I also want the Government to implement “know your customer” and due diligence requirements on entities that facilitate the violation of human rights. Joint ventures with Chinese entities that develop surveillance technology should stop. There are at least 18 research partnerships with Huawei and CloudWalk in the UK. Let us for a second touch on Huawei, a company involved in the surveillance of the Uyghurs in the Xinjiang arena. It has partnered with a number of UK academic institutions, including King’s College London, the University of Cambridge, Barking & Dagenham College, University College London, Queen Mary University, the University of London and the University of Edinburgh. I understand there are more, but I will not detain the House much longer on that.
Huawei was banned from our telecommunications systems because it was deemed a security risk, yet it has its headquarters in Cambridge, where it is busy funding all sorts of programmes, many of which have security links. Honestly—what other country in the world would allow that to happen? Good gracious me! Bits of Government need to start talking to each other and asking a simple question: why is Huawei still here if it is a security risk? What is it doing subverting our universities? I am deeply concerned about all the levels of security equipment—I have talked about Hikvision and others—that are busily working away not in the interests of the UK, and there are plenty more.
The UK Government now have to act. There is so much more that they could and should do. They should lead the rest of the world and not follow the actions of those who abuse human rights. They have a treaty obligation to uphold. I call on the Government today, as we commemorate the disaster that is taking place in Hong Kong now, to be bold and brave and to take action. That is what we owe those decent people that have put their trust in us. Sadly, it appears we have failed them.
It is a pleasure to serve under your chairmanship, Mr Efford. I congratulate the right hon. Member for Chingford and Woodford Green (Sir Iain Duncan Smith) on securing this incredibly important debate on an issue that I know he feels very strongly about—he has shown dedication in raising it in this House—and I congratulate him on a superb speech.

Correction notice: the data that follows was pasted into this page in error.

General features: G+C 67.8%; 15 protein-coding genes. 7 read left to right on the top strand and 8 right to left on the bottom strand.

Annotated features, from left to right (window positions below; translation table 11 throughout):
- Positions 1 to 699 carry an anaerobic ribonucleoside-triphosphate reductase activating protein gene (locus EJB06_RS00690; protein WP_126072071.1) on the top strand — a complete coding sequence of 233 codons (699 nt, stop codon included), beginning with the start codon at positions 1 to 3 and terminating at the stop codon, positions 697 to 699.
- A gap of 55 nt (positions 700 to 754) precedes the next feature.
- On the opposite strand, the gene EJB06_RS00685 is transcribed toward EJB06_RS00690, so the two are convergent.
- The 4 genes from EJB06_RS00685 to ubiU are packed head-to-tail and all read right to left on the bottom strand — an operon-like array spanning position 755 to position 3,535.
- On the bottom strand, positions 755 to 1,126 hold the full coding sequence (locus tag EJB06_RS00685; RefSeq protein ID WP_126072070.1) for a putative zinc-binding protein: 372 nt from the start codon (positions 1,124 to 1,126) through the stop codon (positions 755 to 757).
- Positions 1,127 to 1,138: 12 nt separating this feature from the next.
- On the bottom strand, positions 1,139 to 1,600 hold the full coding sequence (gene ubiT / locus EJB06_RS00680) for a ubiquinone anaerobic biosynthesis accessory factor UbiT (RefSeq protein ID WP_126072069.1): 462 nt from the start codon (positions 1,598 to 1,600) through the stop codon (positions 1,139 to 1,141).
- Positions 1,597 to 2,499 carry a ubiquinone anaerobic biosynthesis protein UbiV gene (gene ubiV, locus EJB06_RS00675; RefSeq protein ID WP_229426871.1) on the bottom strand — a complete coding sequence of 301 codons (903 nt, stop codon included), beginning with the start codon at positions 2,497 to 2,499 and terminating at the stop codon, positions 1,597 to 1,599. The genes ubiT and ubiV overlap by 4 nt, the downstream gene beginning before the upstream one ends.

This Friday will mark 25 years since Hong Kong’s sovereignty was transferred to the People’s Republic of China. The world is quite a different place from how it was in 1997, and in many ways that is a positive thing. Unfortunately, in Hong Kong, there is a concerted effort from the PRC to force the region to regress.
June is another, more recent anniversary in Hong Kong: it is two years since the introduction of the highly undemocratic national security law. That law, intended to clamp down on pro-democracy activism, has no place in the modern world. It is intentionally vague and open to misinterpretation. Its desired effect is to ensure that activists, dissenters and critics of the Chinese state are too afraid to continue fighting the good fight and to speak up for Hongkongers’ human rights. It is a façade intended to create the illusion of legitimacy and law and order, but in reality it is a mechanism for exerting the control of the totalitarian PRC.
The PRC has extended its reach so far that the law even says that it applies to anyone and everyone, no matter where in the world they live, and regardless of whether they are even a Hong Kong citizen. I understand that the Hong Kong authorities have attempted to apply the law outwith the borders of their authority, in order to try to arrest activists living abroad. The law’s official punishments would be excessive, even if it had been legislated in good faith. The reports of citizens being subjected to torture and maiming under the new laws are frightening. Living under that constant threat must be overwhelming and exhausting.
The “patriot only” election system, implemented and controlled by Beijing, is an affront to democracy and the joint declaration, which, as a key negotiator and signatory, Britain has a moral duty to ensure is upheld. Hong Kong’s new Chief Executive, John Lee, elected through a process that can barely be described as an election, has set out a worrying legislative agenda—an agenda that will see Hong Kong slip further and further away from the pursuit of democracy.
In fairness to the UK Government, they have responded in several ways to the breaches of the declaration. The one on which I will focus is the British national overseas—BNO—visa. Along with many others, I wholeheartedly welcome the visa. It is absolutely right that we offer sanctuary to Hongkongers fleeing human rights abuses and oppression.